5.
Ravens-Sieberer U, Kaman A, Otto C, et al.: Mental health and quality of life in children and adolescents during the COVID-19 pandemic—results of the COPSY study. Dtsch Arztebl Int 2020; 117: 828–9 VOLLTEXT
Charité – Universitätsmedizin Berlin, corporate member of Freie Universität Berlin and Humboldt-Universität zu Berlin, Sozialpädiatrisches Zentrum, Berlin, Germany (Galler, Wiegand); angela.galler@charite.de; Department of Pediatrics and Adolescent Medicine, University Medical Center Göttingen, Georg August University Göttingen, Göttingen, Germany (Röbl); Institute of Epidemiology and Medical Biometry (ZIBMT), Ulm University, Ulm, Germany (Prinz, Holl); Sana Klinikum Lichtenberg, Berlin, Germany (Dannemann); Sylt Rehabilitation Clinic for Children and Adolescents, Westerland, Germany (Gellhaus); Hospital for Children and Adolescents am Nicolausholz, Naumburg, Germany; and Hospital for Children and Adolescents, University of Leipzig, Leipzig, Germany (Kapellen); Katholisches Kinderkrankenhaus Wilhelmstift gGmbH, Hamburg, Germany (Linke); CJD Berchtesgaden, CJD Verbund Bayern, Germany (Schauerte); Hospital for Children and Adolescents, University of Leipzig, Leipzig, Germany (Stein); University Hospital, Department of Pediatrics, Paracelsus Medical University, Salzburg, Austria (Weghuber); Clinic for Pediatrics I, University Hospital Halle (Saale), Halle, Germany (Weihrauch-Blüher)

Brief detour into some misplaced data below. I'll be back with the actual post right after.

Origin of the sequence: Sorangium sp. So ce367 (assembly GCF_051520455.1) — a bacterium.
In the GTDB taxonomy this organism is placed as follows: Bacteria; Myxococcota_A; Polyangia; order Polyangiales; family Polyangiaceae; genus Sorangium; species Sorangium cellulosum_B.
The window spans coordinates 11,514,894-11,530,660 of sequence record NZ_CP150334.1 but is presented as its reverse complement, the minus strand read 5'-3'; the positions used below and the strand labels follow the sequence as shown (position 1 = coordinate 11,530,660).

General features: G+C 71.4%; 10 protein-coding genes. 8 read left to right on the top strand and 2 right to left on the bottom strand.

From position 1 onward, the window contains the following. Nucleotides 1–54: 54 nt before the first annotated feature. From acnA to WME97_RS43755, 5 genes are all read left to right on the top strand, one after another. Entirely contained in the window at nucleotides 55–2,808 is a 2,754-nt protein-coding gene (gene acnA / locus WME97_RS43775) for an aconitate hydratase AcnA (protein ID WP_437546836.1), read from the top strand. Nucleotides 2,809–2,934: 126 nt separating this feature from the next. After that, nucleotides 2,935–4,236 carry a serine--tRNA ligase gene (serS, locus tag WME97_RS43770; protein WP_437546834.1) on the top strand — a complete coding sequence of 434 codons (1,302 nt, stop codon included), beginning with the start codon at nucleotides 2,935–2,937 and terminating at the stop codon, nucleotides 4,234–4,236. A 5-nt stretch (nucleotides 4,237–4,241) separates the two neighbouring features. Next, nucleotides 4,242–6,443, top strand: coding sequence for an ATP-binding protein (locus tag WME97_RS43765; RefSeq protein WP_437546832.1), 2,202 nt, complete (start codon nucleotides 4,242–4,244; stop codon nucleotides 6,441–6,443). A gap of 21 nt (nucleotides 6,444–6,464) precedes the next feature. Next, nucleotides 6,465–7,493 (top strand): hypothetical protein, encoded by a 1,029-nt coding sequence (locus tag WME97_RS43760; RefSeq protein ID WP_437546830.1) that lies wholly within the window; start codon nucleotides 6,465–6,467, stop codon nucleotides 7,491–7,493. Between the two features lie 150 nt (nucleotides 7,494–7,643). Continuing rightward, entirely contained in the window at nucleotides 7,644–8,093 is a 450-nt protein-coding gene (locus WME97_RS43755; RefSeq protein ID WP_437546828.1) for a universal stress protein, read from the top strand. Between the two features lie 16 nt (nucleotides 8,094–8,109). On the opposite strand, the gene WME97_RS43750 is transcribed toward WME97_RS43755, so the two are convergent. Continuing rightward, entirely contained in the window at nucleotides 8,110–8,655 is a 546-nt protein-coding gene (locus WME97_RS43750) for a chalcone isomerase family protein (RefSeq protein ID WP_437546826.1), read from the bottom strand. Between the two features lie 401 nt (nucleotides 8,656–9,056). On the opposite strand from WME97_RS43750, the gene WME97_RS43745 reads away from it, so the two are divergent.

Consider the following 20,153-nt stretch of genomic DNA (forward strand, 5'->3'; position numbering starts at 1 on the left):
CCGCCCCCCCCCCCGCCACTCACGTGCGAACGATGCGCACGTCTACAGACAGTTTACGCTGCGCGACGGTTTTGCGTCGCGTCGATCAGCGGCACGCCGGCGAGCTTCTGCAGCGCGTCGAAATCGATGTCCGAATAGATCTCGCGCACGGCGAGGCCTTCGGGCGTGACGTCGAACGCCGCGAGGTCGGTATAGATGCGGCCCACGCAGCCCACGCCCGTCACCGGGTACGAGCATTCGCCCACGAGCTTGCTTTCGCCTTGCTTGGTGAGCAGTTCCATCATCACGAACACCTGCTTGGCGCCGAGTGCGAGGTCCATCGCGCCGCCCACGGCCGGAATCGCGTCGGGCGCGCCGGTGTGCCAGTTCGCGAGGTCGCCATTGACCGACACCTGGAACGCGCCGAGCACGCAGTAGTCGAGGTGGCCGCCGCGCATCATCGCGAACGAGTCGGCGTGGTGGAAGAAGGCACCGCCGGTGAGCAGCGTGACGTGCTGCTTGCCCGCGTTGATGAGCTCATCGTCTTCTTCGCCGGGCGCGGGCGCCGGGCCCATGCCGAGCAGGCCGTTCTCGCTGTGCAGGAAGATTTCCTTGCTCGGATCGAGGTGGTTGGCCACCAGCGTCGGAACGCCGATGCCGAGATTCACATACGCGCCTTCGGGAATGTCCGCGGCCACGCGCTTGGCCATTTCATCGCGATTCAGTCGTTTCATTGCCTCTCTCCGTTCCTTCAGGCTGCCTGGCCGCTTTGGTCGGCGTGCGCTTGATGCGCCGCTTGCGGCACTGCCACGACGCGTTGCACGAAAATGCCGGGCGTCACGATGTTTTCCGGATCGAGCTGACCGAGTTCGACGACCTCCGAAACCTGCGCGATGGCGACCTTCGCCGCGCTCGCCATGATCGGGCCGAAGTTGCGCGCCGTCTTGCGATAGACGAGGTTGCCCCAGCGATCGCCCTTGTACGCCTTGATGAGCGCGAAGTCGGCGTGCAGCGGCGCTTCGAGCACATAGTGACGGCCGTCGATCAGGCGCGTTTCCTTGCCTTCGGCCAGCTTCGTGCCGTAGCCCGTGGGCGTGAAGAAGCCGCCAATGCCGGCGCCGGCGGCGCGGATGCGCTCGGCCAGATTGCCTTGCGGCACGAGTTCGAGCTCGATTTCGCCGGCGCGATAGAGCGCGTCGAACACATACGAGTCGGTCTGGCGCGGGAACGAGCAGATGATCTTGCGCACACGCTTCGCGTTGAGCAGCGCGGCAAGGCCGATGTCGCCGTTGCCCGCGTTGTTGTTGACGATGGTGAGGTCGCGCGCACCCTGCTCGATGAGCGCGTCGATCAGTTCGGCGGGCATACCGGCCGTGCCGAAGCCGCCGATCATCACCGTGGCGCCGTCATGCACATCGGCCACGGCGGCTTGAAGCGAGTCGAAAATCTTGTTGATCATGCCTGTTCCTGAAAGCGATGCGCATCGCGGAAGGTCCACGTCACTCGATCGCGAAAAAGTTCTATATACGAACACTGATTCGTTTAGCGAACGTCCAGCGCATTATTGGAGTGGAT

Characteristics of children and adolescents with overweight or obesity from 1 March until 31 December of 2018, 2019, and 2020
Table 1
Characteristics of children and adolescents with overweight or obesity from 1 March until 31 December of 2018, 2019, and 2020
Results of the regression analysis using time ranges of 1 March to 31 December of 2018, 2019, and 2020 as classification variables, and gender, age, and migration background as covariates
Table 2
Results of the regression analysis using time ranges of 1 March to 31 December of 2018, 2019, and 2020 as classification variables, and gender, age, and migration background as covariates